The game has a heavy emphasis on dice rolling, so part of King of Tokyo is based on luck. There are ways to mitigate the effects of poor dice rolls with good strategy, but those blessed by the dice gods will often win, whether it's because they roll a ton of Energy early or because they claim Tokyo and then roll 6 punches a turn.
Bottom line, King of Tokyo is a lot of fun, easy to learn, and has some expansions that are worth looking into. The artwork is pretty good and I definitely recommend it.
Castle Panic is a cooperative board game that requires players to work together to stave off a horde of orcs, trolls, and goblins. Players earn victory by defeating the entire horde and lose the game when all the walls have been breached.
One of the most attractive aspects of cooperative games is that experienced players actively assist new players in achieving victory. Since the entire group is working as a team, new players have the luxury of an experienced player's guidance.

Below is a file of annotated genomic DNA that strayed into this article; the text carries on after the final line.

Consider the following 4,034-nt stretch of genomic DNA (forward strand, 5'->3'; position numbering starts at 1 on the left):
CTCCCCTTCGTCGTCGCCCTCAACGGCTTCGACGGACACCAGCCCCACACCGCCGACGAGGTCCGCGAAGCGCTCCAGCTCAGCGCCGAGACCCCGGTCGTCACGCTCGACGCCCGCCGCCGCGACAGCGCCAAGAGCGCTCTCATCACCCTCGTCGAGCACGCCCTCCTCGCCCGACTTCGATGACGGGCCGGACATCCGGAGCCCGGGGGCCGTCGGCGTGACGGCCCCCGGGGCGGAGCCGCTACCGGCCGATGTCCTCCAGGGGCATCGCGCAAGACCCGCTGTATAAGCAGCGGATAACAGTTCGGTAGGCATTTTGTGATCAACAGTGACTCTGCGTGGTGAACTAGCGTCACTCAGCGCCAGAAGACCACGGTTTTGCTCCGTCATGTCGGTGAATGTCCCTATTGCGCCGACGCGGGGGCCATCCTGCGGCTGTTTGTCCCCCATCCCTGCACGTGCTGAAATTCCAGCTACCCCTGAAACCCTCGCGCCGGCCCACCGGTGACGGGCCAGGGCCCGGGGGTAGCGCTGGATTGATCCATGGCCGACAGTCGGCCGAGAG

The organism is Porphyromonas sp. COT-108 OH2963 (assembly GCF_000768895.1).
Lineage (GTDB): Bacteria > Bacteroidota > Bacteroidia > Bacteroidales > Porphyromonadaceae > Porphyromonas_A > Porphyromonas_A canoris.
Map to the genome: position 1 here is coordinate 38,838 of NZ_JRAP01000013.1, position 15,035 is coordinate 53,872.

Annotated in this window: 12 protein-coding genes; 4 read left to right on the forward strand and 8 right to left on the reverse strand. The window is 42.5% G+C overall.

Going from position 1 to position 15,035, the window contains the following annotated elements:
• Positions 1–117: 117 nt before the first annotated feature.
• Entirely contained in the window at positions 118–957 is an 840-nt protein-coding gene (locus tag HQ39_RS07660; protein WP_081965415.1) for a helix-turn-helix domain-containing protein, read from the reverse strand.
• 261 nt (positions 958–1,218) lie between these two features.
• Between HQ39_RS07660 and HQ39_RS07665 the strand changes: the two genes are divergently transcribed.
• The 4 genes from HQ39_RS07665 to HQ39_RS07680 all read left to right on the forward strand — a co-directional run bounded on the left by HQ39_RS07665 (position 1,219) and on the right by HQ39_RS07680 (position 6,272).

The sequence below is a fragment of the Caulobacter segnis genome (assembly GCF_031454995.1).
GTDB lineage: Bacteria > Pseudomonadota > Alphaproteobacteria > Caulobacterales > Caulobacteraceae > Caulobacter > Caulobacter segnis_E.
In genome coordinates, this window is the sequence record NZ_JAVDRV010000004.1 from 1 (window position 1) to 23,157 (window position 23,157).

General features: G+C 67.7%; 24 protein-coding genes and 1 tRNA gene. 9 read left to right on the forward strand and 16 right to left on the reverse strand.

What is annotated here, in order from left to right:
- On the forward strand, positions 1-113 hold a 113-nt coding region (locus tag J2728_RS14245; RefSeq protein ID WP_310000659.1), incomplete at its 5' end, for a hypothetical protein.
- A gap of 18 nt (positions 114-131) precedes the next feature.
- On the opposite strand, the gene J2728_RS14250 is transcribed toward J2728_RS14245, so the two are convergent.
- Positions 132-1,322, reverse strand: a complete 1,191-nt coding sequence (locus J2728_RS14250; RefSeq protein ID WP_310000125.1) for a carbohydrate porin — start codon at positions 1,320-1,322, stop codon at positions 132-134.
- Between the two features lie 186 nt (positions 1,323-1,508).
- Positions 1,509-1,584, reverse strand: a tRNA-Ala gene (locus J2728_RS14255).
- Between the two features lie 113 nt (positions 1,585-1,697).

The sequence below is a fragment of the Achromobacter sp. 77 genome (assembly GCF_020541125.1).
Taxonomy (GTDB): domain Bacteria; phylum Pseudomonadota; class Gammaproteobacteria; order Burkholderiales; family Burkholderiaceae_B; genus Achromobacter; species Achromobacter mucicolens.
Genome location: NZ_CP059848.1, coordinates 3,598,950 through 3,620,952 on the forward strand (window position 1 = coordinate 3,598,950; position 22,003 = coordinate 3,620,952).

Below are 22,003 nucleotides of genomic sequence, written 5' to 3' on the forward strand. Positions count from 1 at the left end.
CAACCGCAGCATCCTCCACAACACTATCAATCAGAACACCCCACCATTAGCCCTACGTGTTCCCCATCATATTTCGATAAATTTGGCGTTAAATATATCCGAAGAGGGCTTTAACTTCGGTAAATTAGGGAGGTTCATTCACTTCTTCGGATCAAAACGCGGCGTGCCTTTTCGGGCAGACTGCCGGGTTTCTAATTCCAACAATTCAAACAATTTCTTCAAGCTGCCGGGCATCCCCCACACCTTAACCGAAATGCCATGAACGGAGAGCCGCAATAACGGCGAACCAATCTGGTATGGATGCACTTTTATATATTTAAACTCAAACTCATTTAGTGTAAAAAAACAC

The difficulty of the game, however, is largely subject to luck. A good round of pulls in the early game will make earning victory relatively easy and stress free. However, a spurt of bad luck or a terrible early game will notch the degree of difficulty to a very discouraging height.
I highly recommend Castle Panic for those looking to pick up a great cooperative board game at a reasonable price. There is a good amount of replay value, and the difficulty will vary from game to game.
Hanabi is a cooperative card game that challenges players to create the best fireworks show possible. It is similar to the popular poker variant "Blind Man's Bluff" where players will know everyone else's hand but their own.
Hanabi requires players to have good communication skills, as you are allowed to give hints to players about which cards that they have. Extra hilarity ensues when someone forgets what information they have been given. There are also different variants available to play without having to purchase additional cards, which adds inherent replay value.
Hanabi isn't for those who are looking for a action packed board game, but is definitely great game to start off a game night, especially when there is a mix of experienced and inexperienced players.